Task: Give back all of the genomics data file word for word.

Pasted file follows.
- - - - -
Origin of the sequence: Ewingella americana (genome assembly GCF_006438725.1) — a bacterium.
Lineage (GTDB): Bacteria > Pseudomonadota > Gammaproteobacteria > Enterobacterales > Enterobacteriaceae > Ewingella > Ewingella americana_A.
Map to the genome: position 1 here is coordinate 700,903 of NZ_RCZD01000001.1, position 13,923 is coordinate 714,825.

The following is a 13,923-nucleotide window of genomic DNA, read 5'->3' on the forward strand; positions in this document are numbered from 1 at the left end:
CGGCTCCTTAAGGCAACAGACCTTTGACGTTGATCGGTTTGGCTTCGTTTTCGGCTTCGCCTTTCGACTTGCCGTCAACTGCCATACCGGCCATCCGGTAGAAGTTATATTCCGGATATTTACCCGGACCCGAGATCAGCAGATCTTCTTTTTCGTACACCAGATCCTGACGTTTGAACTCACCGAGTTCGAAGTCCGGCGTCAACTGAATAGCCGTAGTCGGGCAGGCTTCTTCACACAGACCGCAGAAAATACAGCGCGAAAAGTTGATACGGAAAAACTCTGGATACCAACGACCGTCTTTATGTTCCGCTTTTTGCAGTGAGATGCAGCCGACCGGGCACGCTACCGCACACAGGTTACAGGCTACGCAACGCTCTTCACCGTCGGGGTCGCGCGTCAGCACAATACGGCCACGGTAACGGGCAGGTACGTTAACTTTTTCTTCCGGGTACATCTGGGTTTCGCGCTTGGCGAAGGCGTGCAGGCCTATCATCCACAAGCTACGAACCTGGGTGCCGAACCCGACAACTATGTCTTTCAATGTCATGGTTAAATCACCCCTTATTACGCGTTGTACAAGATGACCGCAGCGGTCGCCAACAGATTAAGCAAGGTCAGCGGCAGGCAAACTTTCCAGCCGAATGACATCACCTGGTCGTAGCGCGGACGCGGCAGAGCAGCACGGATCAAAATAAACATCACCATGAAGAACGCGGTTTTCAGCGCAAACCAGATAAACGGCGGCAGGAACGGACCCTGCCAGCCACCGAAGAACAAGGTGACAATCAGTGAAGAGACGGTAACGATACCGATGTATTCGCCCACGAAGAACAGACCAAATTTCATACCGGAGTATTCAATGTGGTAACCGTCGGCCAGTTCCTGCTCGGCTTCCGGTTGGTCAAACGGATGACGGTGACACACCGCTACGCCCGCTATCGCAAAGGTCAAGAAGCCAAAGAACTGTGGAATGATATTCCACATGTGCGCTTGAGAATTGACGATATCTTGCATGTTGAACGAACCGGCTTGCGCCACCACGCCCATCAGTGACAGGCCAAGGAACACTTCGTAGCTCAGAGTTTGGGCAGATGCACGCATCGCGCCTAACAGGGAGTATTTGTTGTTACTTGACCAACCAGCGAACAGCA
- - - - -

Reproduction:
Origin of the sequence: Ewingella americana (genome assembly GCF_006438725.1) — a bacterium.
Lineage (GTDB): Bacteria > Pseudomonadota > Gammaproteobacteria > Enterobacterales > Enterobacteriaceae > Ewingella > Ewingella americana_A.
Map to the genome: position 1 here is coordinate 700,903 of NZ_RCZD01000001.1, position 13,923 is coordinate 714,825.

The following is a 13,923-nucleotide window of genomic DNA, read 5'->3' on the forward strand; positions in this document are numbered from 1 at the left end:
CGGCTCCTTAAGGCAACAGACCTTTGACGTTGATCGGTTTGGCTTCGTTTTCGGCTTCGCCTTTCGACTTGCCGTCAACTGCCATACCGGCCATCCGGTAGAAGTTATATTCCGGATATTTACCCGGACCCGAGATCAGCAGATCTTCTTTTTCGTACACCAGATCCTGACGTTTGAACTCACCGAGTTCGAAGTCCGGCGTCAACTGAATAGCCGTAGTCGGGCAGGCTTCTTCACACAGACCGCAGAAAATACAGCGCGAAAAGTTGATACGGAAAAACTCTGGATACCAACGACCGTCTTTATGTTCCGCTTTTTGCAGTGAGATGCAGCCGACCGGGCACGCTACCGCACACAGGTTACAGGCTACGCAACGCTCTTCACCGTCGGGGTCGCGCGTCAGCACAATACGGCCACGGTAACGGGCAGGTACGTTAACTTTTTCTTCCGGGTACATCTGGGTTTCGCGCTTGGCGAAGGCGTGCAGGCCTATCATCCACAAGCTACGAACCTGGGTGCCGAACCCGACAACTATGTCTTTCAATGTCATGGTTAAATCACCCCTTATTACGCGTTGTACAAGATGACCGCAGCGGTCGCCAACAGATTAAGCAAGGTCAGCGGCAGGCAAACTTTCCAGCCGAATGACATCACCTGGTCGTAGCGCGGACGCGGCAGAGCAGCACGGATCAAAATAAACATCACCATGAAGAACGCGGTTTTCAGCGCAAACCAGATAAACGGCGGCAGGAACGGACCCTGCCAGCCACCGAAGAACAAGGTGACAATCAGTGAAGAGACGGTAACGATACCGATGTATTCGCCCACGAAGAACAGACCAAATTTCATACCGGAGTATTCAATGTGGTAACCGTCGGCCAGTTCCTGCTCGGCTTCCGGTTGGTCAAACGGATGACGGTGACACACCGCTACGCCCGCTATCGCAAAGGTCAAGAAGCCAAAGAACTGTGGAATGATATTCCACATGTGCGCTTGAGAATTGACGATATCTTGCATGTTGAACGAACCGGCTTGCGCCACCACGCCCATCAGTGACAGGCCAAGGAACACTTCGTAGCTCAGAGTTTGGGCAGATGCACGCATCGCGCCTAACAGGGAGTATTTGTTGTTACTTGACCAACCAGCGAACAGCA